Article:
i remember bruce

2020-09-29 TOKYO, JAPAN -- Today is the 7th anniversary of the death of my friend Bruce Lowerre (see my blog entry dated 2014-02-09 stored in the 2014 folder).

To honor Bruce (who played piano for us) I started taking music lessons for the first time in my life.

Although my progress has been slower than my worst estimate, I surprise myself by becoming able to play passages that were impossible several months before.

I garner hope in the words of a violin teacher, who wrote in
an article: "A person who does not possess musical talent can play the musical instrument of their choice if they possess the following attributes: dedication ... passion ... determination".

From time to time, I send recordings of my playing to Bruce's sister so that she might find solace in knowing that somebody mourns together. She is an accomplished musician, who played french horn in the navy.

This year, I hope to send her a recording of "
I remember Clifford", which, to me, is "I remember Bruce".

grilled tuna cheek

2020-09-26 TOKYO, JAPAN -- We grilled a pair of tuna kama, or cheeks -- that is, the 2 sides of a tuna head, from behind the eye and mouth to the leading edge of the gills.

The pieces are fairly large, about 30 centimeters across. The tuna probably weighed 50 kilograms.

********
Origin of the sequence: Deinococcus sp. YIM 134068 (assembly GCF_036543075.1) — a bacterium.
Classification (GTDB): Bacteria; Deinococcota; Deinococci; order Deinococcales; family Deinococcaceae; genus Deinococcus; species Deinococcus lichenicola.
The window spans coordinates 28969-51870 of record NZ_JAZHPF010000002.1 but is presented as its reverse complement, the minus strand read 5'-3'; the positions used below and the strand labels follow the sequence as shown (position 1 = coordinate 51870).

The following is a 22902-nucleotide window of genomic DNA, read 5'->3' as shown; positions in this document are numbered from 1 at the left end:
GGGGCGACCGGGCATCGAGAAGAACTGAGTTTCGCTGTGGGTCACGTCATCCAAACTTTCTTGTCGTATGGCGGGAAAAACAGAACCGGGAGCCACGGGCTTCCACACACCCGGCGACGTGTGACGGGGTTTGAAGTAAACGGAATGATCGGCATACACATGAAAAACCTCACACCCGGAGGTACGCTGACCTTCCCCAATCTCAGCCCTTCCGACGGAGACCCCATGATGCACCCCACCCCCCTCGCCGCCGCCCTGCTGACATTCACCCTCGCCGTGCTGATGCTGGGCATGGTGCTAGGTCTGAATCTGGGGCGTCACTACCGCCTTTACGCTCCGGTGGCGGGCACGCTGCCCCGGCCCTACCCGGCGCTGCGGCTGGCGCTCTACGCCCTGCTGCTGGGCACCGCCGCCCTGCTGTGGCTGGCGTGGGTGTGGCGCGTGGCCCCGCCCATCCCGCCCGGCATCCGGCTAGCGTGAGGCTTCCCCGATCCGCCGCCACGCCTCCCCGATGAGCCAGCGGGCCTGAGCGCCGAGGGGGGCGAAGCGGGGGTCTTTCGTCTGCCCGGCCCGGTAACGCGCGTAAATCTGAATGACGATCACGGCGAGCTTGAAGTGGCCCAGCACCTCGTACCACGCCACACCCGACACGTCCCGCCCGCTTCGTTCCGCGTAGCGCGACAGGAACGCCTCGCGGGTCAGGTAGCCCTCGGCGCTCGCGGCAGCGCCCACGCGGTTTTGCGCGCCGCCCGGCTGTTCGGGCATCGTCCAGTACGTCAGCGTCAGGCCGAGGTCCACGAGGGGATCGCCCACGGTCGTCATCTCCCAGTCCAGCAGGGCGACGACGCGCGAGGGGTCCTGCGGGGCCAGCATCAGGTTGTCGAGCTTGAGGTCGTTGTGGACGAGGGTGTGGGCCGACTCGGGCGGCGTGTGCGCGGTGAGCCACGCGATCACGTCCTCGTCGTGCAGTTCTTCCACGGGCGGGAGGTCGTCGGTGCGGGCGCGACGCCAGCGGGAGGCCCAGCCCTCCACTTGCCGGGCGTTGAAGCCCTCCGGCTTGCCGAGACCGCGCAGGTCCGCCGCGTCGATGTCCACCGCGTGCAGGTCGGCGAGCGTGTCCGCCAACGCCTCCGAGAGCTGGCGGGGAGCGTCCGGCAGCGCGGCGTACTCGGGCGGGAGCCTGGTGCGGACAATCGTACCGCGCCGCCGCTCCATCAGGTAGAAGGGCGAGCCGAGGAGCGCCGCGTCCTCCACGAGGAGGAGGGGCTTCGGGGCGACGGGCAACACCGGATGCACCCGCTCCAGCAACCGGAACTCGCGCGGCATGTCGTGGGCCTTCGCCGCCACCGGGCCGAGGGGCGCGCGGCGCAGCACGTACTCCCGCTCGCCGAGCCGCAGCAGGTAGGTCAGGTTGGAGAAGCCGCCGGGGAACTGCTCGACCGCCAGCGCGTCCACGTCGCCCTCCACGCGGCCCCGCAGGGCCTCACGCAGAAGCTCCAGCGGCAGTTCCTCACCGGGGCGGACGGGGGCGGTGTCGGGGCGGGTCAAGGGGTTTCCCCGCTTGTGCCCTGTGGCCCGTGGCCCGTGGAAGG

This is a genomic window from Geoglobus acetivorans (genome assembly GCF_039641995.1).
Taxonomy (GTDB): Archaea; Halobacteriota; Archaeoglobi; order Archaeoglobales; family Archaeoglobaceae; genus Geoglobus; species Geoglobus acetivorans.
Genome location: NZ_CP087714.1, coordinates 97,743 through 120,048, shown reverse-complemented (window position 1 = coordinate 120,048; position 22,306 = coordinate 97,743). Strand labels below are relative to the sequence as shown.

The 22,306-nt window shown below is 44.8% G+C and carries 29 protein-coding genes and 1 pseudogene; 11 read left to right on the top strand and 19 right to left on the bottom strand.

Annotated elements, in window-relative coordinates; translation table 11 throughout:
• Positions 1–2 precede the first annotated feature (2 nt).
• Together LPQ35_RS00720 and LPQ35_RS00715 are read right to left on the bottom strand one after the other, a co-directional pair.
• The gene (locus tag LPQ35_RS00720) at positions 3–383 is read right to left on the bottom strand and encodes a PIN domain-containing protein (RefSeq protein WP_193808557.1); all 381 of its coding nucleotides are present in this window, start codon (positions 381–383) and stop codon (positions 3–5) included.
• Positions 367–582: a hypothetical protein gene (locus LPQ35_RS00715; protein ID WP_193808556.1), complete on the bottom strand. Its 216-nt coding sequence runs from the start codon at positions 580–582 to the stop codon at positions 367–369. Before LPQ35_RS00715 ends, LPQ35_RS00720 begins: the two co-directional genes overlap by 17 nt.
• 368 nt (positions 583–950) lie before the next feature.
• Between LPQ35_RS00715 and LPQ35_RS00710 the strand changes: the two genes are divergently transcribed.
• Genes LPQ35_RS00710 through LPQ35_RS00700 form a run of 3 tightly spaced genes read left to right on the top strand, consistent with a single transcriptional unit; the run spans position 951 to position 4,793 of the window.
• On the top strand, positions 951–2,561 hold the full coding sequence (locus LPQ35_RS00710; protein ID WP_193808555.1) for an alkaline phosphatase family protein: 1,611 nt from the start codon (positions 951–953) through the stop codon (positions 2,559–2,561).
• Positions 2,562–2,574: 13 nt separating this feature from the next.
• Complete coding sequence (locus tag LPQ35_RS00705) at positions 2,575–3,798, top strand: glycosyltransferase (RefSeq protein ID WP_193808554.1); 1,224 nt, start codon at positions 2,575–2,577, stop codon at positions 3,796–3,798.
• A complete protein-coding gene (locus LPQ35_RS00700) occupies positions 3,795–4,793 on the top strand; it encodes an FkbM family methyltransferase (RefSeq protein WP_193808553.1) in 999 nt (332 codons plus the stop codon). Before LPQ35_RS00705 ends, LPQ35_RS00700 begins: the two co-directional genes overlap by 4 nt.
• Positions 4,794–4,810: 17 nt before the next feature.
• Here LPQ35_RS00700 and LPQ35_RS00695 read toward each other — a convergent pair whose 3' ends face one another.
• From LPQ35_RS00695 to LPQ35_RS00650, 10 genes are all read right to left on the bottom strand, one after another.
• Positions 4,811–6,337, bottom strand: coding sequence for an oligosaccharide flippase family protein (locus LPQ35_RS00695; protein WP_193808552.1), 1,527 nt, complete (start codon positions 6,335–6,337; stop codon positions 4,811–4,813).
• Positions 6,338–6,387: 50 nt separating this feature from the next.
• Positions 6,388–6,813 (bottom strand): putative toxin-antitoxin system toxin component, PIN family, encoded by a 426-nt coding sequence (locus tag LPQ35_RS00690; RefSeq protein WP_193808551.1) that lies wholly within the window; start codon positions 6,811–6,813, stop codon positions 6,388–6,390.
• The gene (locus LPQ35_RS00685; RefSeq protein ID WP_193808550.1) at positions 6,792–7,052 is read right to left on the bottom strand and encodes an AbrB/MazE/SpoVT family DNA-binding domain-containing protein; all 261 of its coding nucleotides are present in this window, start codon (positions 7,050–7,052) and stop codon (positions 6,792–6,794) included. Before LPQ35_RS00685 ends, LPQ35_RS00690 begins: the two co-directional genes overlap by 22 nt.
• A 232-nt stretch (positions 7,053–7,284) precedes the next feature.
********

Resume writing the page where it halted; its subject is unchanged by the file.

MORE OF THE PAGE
Terrific bargain at only 500 yen per piece! In areas where fresh fish is plentiful and mundane (such as fishing villages, where sashimi comes with every meal while buttered toast is a delicacy), fish is cheap. Where we live, the opposite holds.

We add no flavoring. Grill at oven humidity 50 %, oven temperature 210 C, heat until core temperature reaches 65 C.

The meat shrinks and pulls itself off of bone and cartilage. Noriko likes the crispy parts (like well-done bacon that breaks and crumbles instead of bending or folding). I like the moist soft parts. Eating together we could not finish in a single meal. Tuna salad tomorrow!

windy trumpet

2020-09-25 HIRATSUKA, JAPAN -- We found another public beach parking spot off of route 134 at Hiratsuka Southern Beach.

We visited twice over the last 3 days. It has been raining and blowing (a typhoon is passing through) but surfers (the black specks in the water) were unfazed.